Has anyone ever seen that movie?
I’ve always been a really big fan of romantic comedies. That formula for traditional privileged romance has always been something I wanted to live vicariously through.
Then yesterday I saw that Sandra Bullock Hugh Grant movie, Two Weeks Notice. Lucy, played by Sandra Bullock is made to be a protesting/activist/good hearted lawyer who ends up wanting to quit working for H.G because he’s an ass, frankly. Fast forward to the end of the movie – they fall in love after he suggests that the reason she can’t stay in relationships is because she’s “too intimidating” and should “get in touch with her feminine side a bit more”. At the end, when she chases after him, she apologizes for being so stubborn and for having such strong opinions.
It was a good movie when I watched it. But 10 min. after that feeling sets in. You know the one — the one that says
wait…what just happened?
Along the same lines of being comfortable in one’s own skin, I want to add that I don’t know where to find being comfortable with my own voice. I feel like every romantic comedy that I revisit (and I do revisit them. I’m getting better at turning the feminist woman of color voice off)
is suggesting that with a bit of self silencing, I too can be chased down the city by the love of my life.
Do I know that it’s a movie? Yes. Do I understand that it’s not meant to be realistic for anybody? Yes.
But I also understand the implications of My Best Friend’s Wedding – one of my favorite movies – a movie where the strong, self sustaining, emotionally closed off woman, “loses” to a young, blonde, ‘follow my man’, amiable and loved by all wealthy female.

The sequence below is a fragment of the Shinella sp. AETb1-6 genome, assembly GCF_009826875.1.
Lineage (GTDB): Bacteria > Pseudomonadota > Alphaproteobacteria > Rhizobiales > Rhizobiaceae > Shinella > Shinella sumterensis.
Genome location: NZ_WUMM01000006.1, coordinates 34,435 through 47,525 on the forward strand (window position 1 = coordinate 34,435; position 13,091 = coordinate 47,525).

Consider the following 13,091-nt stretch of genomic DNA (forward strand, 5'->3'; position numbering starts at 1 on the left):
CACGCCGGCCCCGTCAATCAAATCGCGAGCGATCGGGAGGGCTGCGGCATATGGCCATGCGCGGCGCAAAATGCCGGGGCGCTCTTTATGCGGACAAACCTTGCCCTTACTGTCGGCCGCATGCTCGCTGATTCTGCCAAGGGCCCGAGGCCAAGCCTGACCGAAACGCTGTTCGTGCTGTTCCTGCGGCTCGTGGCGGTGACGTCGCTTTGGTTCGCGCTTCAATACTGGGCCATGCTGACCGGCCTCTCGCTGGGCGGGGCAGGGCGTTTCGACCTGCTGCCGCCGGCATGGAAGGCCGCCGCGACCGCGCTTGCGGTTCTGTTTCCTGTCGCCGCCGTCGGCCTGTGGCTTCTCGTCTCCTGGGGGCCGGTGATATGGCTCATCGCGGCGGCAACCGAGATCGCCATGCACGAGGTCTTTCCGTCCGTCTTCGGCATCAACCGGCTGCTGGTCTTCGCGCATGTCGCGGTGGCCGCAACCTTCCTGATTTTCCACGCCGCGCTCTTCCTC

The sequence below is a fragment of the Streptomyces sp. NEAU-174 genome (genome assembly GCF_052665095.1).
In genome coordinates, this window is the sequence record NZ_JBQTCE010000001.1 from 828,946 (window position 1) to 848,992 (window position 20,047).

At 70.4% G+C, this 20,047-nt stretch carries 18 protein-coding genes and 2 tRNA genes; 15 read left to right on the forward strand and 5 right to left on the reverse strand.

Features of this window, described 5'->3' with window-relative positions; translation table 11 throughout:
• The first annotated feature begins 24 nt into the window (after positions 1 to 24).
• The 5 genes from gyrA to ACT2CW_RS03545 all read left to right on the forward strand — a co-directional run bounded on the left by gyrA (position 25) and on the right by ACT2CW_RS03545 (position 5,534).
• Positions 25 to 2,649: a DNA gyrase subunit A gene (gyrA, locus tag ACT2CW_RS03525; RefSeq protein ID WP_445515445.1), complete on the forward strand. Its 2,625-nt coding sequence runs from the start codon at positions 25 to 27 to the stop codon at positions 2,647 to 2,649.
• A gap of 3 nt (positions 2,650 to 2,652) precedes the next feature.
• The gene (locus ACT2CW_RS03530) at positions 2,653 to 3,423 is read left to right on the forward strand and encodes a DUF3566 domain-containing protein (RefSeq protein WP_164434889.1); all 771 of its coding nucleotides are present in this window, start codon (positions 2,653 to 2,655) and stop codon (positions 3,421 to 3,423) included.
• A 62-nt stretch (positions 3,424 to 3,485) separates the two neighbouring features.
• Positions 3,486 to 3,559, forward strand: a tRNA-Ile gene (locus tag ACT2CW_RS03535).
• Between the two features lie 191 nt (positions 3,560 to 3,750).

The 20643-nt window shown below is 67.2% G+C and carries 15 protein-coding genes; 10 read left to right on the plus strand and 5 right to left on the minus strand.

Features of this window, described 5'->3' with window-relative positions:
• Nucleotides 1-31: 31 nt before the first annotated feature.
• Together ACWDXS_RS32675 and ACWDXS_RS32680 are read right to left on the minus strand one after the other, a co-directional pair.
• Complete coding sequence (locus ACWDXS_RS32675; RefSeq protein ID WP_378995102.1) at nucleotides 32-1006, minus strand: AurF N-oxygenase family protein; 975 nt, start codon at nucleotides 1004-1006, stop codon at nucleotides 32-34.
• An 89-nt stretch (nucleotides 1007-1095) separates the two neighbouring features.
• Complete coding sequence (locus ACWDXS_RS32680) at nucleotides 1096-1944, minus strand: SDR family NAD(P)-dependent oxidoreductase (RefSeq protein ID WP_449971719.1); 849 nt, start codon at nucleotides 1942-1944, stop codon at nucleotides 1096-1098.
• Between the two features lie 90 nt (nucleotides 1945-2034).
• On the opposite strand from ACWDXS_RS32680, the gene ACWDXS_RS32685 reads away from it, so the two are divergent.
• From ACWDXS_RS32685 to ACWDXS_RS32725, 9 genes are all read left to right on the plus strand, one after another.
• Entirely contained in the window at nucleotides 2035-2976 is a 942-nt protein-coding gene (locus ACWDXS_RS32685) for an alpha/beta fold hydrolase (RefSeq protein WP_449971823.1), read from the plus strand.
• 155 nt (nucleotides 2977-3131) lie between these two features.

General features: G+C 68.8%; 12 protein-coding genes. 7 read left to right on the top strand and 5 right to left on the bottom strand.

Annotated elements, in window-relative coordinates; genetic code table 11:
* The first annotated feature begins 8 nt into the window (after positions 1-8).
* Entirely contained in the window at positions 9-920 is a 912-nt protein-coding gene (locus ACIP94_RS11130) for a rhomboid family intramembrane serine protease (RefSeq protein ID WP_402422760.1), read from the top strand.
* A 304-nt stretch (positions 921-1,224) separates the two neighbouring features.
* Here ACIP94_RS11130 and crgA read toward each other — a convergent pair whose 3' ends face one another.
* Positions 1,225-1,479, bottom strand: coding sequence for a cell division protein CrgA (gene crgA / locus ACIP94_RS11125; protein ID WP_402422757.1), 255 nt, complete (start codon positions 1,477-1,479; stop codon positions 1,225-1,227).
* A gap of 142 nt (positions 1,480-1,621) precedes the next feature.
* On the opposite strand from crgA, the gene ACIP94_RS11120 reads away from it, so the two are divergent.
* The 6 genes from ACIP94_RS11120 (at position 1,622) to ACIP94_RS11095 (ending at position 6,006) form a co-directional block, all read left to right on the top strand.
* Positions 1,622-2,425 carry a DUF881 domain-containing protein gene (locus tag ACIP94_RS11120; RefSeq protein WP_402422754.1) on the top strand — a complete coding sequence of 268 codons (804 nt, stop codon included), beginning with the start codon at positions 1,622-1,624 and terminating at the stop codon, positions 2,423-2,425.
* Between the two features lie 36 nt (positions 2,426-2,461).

Where are my examples?
They are there, of course. Perhaps not in mainstream media – they are friends and family members and a few articles and a lot of feminist text.
I’m reading Listen Up – voices from the next feminist generation (I should be reading those books for my paper but whatever). All of the writings are great, though I obviously relate to some more than others. Or certain passages will stand out. But I mean, all writing is that, really. So few can really speak to me entirely.
Strong girls, remember that sensitive liberal boys are our secret enemies. They disguise themselves with the androgyny of…quiet thoughts, but underneath they are just as much BOY as the young republicans of your choice. Be careful, beautiful girl, be strong — just because he holds your hand and looks you in the eye when you talk to him doesn’t mean he respects your body or your mind. –“Bloodlove” Christina Doza
That was one of those quotes that I wanted to write off as angry and bitter but ended up tearing up over because I realized that I have fallen into this trap. I don’t cry about the fact that those things happened either. I cry because I’m so relieved that I’m not the only one.
What I want are words to define myself without the connotations of absence. –“You’re not the type” Laurel Gilbert
You know the other day on the phone my mom was relaying to an old family friend from Texas (a haughty Indian family friend, just for the record) that I was a women’s studies and English major. The friend told my mom it was good I chose a “trendy major” – as if that’s why I chose it. Then she laughed and asked if I had become “a feminist”.
My mom said no. It was really interesting – I wasn’t mad about it at all because I usually run from the term like the plague. And I think it’s because I still associate the term with a specific kind of feminist. Upper middle class, straight, white, Western feminism.
Which reminds me that this is another word I must reclaim for myself. “You lack this if you are this. You can’t have this if this. You can’t get a man if you’re a feminist. You must hate them. You want to burn your bra. You are oppressed. You are exotic.” etc. etc. I want the word feminist without the connotation. I want activist and liberal and woman of color, and South Asian American without the connotations of absence.
Where is the formula for that?